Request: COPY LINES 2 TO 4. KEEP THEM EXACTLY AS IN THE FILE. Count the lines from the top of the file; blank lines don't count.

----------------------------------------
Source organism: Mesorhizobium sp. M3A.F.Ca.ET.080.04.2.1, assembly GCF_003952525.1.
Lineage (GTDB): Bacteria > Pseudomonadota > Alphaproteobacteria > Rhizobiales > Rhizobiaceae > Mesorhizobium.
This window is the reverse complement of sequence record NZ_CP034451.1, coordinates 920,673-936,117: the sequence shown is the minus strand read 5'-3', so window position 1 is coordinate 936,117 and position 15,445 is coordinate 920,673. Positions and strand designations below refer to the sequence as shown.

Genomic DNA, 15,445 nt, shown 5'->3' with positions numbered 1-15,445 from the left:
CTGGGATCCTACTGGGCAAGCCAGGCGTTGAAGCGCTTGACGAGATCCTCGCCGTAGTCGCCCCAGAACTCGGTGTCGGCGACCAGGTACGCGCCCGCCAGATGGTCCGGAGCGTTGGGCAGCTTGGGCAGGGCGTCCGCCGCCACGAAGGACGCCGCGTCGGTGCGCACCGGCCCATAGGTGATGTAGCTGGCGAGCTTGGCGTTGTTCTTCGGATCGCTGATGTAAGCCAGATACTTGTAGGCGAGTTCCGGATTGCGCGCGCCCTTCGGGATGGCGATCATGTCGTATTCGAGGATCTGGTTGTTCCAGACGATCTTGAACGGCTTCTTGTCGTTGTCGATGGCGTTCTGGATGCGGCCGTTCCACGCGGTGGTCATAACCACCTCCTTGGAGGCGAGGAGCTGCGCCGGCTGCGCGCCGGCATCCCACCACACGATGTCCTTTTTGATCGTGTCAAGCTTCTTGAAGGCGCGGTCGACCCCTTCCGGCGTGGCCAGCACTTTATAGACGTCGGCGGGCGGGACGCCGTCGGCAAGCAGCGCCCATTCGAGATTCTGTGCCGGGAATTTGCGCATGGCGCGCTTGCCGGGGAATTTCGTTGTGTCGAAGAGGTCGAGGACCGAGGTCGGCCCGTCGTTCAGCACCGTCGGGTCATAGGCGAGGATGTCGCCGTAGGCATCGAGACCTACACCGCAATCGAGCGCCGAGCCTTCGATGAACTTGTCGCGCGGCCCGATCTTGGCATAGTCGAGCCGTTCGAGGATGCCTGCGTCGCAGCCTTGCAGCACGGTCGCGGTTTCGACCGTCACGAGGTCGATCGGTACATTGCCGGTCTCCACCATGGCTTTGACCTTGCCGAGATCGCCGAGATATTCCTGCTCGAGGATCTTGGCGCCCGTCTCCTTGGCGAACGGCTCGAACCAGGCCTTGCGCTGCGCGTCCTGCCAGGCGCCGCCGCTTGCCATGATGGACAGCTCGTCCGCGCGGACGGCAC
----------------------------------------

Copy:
Lineage (GTDB): Bacteria > Pseudomonadota > Alphaproteobacteria > Rhizobiales > Rhizobiaceae > Mesorhizobium.
This window is the reverse complement of sequence record NZ_CP034451.1, coordinates 920,673-936,117: the sequence shown is the minus strand read 5'-3', so window position 1 is coordinate 936,117 and position 15,445 is coordinate 920,673. Positions and strand designations below refer to the sequence as shown.

Genomic DNA, 15,445 nt, shown 5'->3' with positions numbered 1-15,445 from the left: